Hemoglobin is a protein in your red blood cells that carries oxygen to the rest of your body. It also transports carbon dioxide out of your cells and back to your lungs to be exhaled.
The Mayo Clinic defines low hemoglobin counts as anything below 13.5 grams per deciliter in men or 12 grams per deciliter in women.
Many things can cause low hemoglobin levels, such as:
In addition, some people have naturally low hemoglobin counts without any underlying cause. Others have low hemoglobin, but never have any symptoms.
Iron plays an important role in hemoglobin production. A protein called transferrin binds to iron and transports it throughout the body. This helps your body make red blood cells, which contain hemoglobin.
The first step toward raising your hemoglobin level on your own is to start eating more iron. Foods that are high in iron include:
- liver and organ meats
- green beans
- beans and lentils
- baked potatoes
- fortified cereals and enriched bread
Folate is a B vitamin that your body uses to produce heme, the part of your red blood cells that contains hemoglobin. Without enough folate, your red blood cells can’t mature. This can lead to folate deficiency anemia and low hemoglobin levels.
You can add folate to your diet by eating more:
- black-eyed peas
- kidney beans
If you need to raise your hemoglobin level by a lot, you may need to take oral iron supplements. However, too much iron can cause a condition called hemochromatosis. This can lead to liver diseases such as cirrhosis, and other side effects, such as constipation, nausea, and vomiting.
Work with your doctor to figure out a safe dose, and avoid taking more than 25 milligrams (mg) at one time. The National Institutes of Health’s Office of Dietary Supplements recommends that men get up to 8 mg of iron per day, while women should get up to 18 mg per day. If you’re pregnant, you should aim for up to 27 mg a day.
You should start noticing a difference in your iron level after about a week to a month, depending on your underlying condition that’s causing low hemoglobin.
Iron supplements should always be kept carefully out of reach of children. If your child needs an iron supplement, make sure you choose one that’s safe for children.
Children have a lower blood volume, which makes them much more vulnerable to iron poisoning. If your child accidentally takes an iron supplement, call your doctor immediately.
Whether you increase your iron intake through food or supplements, it’s also important to make sure your body can easily process the extra iron you put into it. Certain things can either increase or decrease the amount of iron your body absorbs.
Things that increase iron absorption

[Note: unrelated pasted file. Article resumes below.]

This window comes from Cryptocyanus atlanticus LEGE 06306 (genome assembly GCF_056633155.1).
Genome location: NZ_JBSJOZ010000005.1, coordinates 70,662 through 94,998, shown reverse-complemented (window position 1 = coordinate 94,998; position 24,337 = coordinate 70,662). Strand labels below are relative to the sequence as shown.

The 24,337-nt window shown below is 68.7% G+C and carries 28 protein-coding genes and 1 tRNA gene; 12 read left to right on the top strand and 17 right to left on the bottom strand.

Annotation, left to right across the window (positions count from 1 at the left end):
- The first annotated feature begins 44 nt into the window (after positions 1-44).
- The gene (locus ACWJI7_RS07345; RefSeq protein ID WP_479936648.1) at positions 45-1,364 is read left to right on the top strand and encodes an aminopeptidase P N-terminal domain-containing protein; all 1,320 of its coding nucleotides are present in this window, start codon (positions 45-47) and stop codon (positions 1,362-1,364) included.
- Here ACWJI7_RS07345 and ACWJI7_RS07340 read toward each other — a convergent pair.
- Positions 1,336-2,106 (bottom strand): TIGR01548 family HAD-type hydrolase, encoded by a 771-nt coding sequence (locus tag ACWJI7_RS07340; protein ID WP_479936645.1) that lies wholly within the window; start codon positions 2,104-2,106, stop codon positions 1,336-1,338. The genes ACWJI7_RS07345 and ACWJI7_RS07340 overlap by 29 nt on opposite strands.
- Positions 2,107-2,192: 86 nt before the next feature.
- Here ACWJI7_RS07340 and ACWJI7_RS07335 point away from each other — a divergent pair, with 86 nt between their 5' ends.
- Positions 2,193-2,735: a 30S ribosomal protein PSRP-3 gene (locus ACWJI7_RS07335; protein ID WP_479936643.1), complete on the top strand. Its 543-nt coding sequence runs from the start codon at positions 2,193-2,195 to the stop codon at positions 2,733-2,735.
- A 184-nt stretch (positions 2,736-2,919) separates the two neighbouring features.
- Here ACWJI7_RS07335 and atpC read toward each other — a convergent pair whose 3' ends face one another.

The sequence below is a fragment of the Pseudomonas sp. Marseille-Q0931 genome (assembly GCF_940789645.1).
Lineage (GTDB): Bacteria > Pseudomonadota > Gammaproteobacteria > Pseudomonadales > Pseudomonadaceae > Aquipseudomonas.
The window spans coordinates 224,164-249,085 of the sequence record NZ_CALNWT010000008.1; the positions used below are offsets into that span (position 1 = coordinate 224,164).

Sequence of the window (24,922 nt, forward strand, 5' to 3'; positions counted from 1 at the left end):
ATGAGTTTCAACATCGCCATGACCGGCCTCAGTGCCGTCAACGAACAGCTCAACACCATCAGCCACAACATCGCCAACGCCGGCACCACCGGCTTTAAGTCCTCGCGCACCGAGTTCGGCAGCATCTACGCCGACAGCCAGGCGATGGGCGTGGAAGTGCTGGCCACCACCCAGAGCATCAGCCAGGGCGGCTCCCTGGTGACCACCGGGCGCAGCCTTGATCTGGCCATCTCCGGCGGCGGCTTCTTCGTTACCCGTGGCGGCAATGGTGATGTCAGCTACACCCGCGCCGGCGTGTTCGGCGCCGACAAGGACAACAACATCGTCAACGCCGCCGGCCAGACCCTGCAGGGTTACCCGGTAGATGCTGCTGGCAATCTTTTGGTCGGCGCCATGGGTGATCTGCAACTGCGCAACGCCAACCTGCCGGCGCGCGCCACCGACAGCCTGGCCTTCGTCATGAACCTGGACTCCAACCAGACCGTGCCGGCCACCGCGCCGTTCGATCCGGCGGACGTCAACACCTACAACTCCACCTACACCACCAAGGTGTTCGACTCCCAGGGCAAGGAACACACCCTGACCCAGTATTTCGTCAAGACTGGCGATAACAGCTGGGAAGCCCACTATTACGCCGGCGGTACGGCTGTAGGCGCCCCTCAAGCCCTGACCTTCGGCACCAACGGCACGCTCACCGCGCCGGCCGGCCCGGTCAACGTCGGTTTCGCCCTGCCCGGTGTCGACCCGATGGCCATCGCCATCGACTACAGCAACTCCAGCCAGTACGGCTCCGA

When you eat something high in iron or take an iron supplement, try eating foods rich in vitamin C or take a supplement at the same time. Vitamin C may help to increase the amount of iron your body absorbs. Try squeezing some fresh lemon over iron rich foods to increase absorption.
Foods high in vitamin C include:
- dark, leafy greens
Vitamin A and beta-carotene, which helps your body produce vitamin A, can also help your body absorb more iron. You can find vitamin A in animal food sources, such as fish and liver. Beta-carotene is usually found in red, yellow, and orange fruits and vegetables, such as:
- winter squash
- sweet potatoes
You can also take vitamin A supplements, but make sure you work closely with your doctor to figure out a safe dose. Too much vitamin A can lead to a potentially serious condition called hypervitaminosis A.
Things that decrease iron absorption
Calcium from both supplements and food sources can make it harder for your body to absorb iron. However, it’s important that you don’t completely eliminate calcium because it’s an essential nutrient. Just avoid calcium supplements and try not to eat calcium-rich foods right before or after taking an iron supplement.
Foods high in calcium include:
Phytic acid can also reduce your body’s absorption of iron, especially if you don’t eat meat. However, it only affects iron absorption during a single meal, not throughout the day. If you don’t eat meat, try to avoid eating foods high in phytic acid with iron-rich foods.
Foods high in phytic acid include:
- Brazil nuts
- sesame seeds
Keep in mind that, like calcium, phytic acid is an essential nutrient that shouldn’t be completely removed from your diet.
Some cases of low hemoglobin can’t be fixed through diet and supplements alone. Contact your doctor if you have any of the following symptoms while trying to raise your hemoglobin level:
- pale skin and gums
- fatigue and muscle weakness
- a fast or irregular heartbeat
- frequent headaches
- frequent or unexplained bruising
There are several things you can do to raise your hemoglobin count through dietary changes and supplements. Make sure you stay in touch with your doctor while you try to raise your hemoglobin count.
You may need additional treatment, such as an iron transfusion, especially if you’re pregnant or have a chronic health condition.
Depending on the underlying cause and the changes you make, it can take anywhere from a few weeks to almost a year to raise your hemoglobin count.